A Brief History of the Morelia International Film Festival

This October, the Morelia International Film Festival celebrates its 15th year. For the first time ever, the festival will feature animation films to open and close the event. What is remarkable, is that the world premiere of Coco by Pixar Animation Studios will take place on October 20, the opening night. When the festival closes on October 28, Ana & Bruno by Carlos Carrera will premiere in Latin America.

Morelia, Mexico is famous for its annual Day of the Dead festival, as is the neighboring village of Patzcuaro, with its lovely lakeside ambiance. With many celebrants arriving for the colorful religious festival, the film festival often has participants who stay on after the closing day to enjoy the artistry typical of Day of the Dead celebrations. The area is renowned for its wonderful pageantry.

This year, the film festival is scheduled to premiere more than 50 entries from Mexico and around the world. It’s an important event for Mexico. It was founded in 2003 and created to provide an established forum which would promote talented Mexican cinematographers. The cultural wealth of the Mexican state of Michoacán is rapidly becoming known to the world, as the festival continues its outreach to the international community and growth of local Mexican cinema.

One integral part of the festival is that a special tribute is paid to a significant figure from the state of Michoacán, honoring his or her contributions to Mexican cinema. Filmmakers, cinematographers, actors and actresses have been included:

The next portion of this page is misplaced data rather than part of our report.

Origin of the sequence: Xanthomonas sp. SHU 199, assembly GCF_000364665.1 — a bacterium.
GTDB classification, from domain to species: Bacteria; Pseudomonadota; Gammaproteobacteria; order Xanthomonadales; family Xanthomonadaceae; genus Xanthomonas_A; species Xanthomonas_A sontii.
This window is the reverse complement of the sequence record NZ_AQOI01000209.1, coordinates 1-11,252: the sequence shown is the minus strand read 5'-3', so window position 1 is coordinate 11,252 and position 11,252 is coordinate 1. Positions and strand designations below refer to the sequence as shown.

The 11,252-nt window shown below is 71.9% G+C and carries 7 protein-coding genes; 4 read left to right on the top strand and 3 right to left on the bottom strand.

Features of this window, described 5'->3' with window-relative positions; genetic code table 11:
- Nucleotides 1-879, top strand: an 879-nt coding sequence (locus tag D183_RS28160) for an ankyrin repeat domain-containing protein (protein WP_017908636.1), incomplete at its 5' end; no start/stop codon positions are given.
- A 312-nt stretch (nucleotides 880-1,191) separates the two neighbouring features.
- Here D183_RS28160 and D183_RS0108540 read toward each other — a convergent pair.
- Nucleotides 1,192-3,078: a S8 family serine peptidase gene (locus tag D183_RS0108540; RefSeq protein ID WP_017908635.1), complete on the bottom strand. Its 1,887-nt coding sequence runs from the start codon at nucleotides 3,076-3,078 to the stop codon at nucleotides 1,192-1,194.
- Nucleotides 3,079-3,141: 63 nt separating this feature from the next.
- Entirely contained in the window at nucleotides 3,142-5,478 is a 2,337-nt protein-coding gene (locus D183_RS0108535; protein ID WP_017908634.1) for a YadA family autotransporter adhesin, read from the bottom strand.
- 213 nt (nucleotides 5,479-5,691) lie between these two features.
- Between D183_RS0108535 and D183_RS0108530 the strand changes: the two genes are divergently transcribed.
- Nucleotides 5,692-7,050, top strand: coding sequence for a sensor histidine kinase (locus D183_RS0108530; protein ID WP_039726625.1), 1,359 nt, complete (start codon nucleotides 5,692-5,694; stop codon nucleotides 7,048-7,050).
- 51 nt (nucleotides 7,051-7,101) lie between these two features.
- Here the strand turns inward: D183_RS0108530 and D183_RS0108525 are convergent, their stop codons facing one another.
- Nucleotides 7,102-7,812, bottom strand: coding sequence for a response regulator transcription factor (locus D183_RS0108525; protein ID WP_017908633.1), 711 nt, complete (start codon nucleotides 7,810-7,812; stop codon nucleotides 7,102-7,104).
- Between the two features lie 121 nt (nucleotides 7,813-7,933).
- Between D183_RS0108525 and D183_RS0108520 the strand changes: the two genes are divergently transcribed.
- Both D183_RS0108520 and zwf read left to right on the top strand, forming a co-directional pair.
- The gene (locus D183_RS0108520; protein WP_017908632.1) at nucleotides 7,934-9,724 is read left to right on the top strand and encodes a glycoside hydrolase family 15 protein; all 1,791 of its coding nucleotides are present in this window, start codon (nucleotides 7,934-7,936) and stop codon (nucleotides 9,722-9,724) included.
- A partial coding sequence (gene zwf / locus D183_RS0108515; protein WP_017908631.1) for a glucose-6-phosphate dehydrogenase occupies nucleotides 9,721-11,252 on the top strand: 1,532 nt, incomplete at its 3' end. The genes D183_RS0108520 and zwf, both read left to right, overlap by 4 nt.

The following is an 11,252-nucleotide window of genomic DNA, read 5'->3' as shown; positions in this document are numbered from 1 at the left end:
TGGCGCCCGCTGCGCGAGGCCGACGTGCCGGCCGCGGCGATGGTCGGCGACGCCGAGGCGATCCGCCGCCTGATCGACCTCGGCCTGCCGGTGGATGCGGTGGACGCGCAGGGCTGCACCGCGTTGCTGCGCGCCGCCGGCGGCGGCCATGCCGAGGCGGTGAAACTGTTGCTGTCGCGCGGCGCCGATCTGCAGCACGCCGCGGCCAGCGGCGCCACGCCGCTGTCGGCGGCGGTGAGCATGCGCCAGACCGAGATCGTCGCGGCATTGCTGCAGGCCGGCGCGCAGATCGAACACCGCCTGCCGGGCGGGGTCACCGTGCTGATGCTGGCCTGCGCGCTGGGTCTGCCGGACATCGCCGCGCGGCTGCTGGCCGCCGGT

Filmmakers

  • The Alva brothers
  • Fernando Méndeza
  • Miguel Contreras

Cinematographers

  • José Ortiz Ramos
  • Ezequiel Carrasco

Actors

  • Damián Alcázar
  • Julio Alemán

Actresses

  • Lilia Prado
  • Stella Inda

The film festival has established partnerships with the Cannes Film Festival, and the United States Academy of Motion Picture Arts and Sciences (AMPAS). The Cannes Critics’ Week shows winning Morelia festival films at Cannes, while a selection of Critics’ Week films is presented at Morelia. The Morelia festival is officially recognized by AMPAS, so winning films from Morelia can be considered for Oscar nominations. Distinguished guests from around the world are hosted as well. Some notable names include Quentin Tarantino, Tommy Lee Jones, Werner Herzog, Salma Hayek, Robert Rodriguez, Guillermo del Toro, and many more.

When the annual October festival concludes, the winning feature films, documentaries and short films are shown at selected venues in Mexico City. Throughout the year, film conferences, exhibitions, round tables, outdoor screenings and film series take place in Morelia, Pátzcuaro, and Mexico City.

The excitement surrounding the world premiere of Coco, is particularly high, as the animated feature is set in Mexico and centers around Day of the Dead activities. Pixar Chief Creative Officer John Lasseter met Festival Director Daniela Michel in Lyon at the Lumière Festival and the idea of unveiling at Morelia was the perfect possibility from the start. Coco’s production team will be at the festival for the premiere.

Also attending will be Guillermo del Toro and his film The Shape of Water, which won the Venice Golden Lion. Former United States President Al Gore will be on hand to air An Inconvenient Sequel on October 21. He is a Nobel Peace Prize winner, and his documentary is expected to bring some political relevance to the event. French filmmakers will be there, as well.

Particularly distressing is that there will be more than one hundred projects from Mexico screening this year, but the recent earthquakes and steep devaluation of the peso will adversely impact the festival this year. Due to the crises, many filmmakers have projects which are only 90% completed. However, Latinos will support the festival, and there is no shortage of international films making their Latin-American debuts. The festival will present stunning selections, and tickets are free. It’s promising to be an excellent time, with plenty of opportunities to discover what Mexican cinema is about today.

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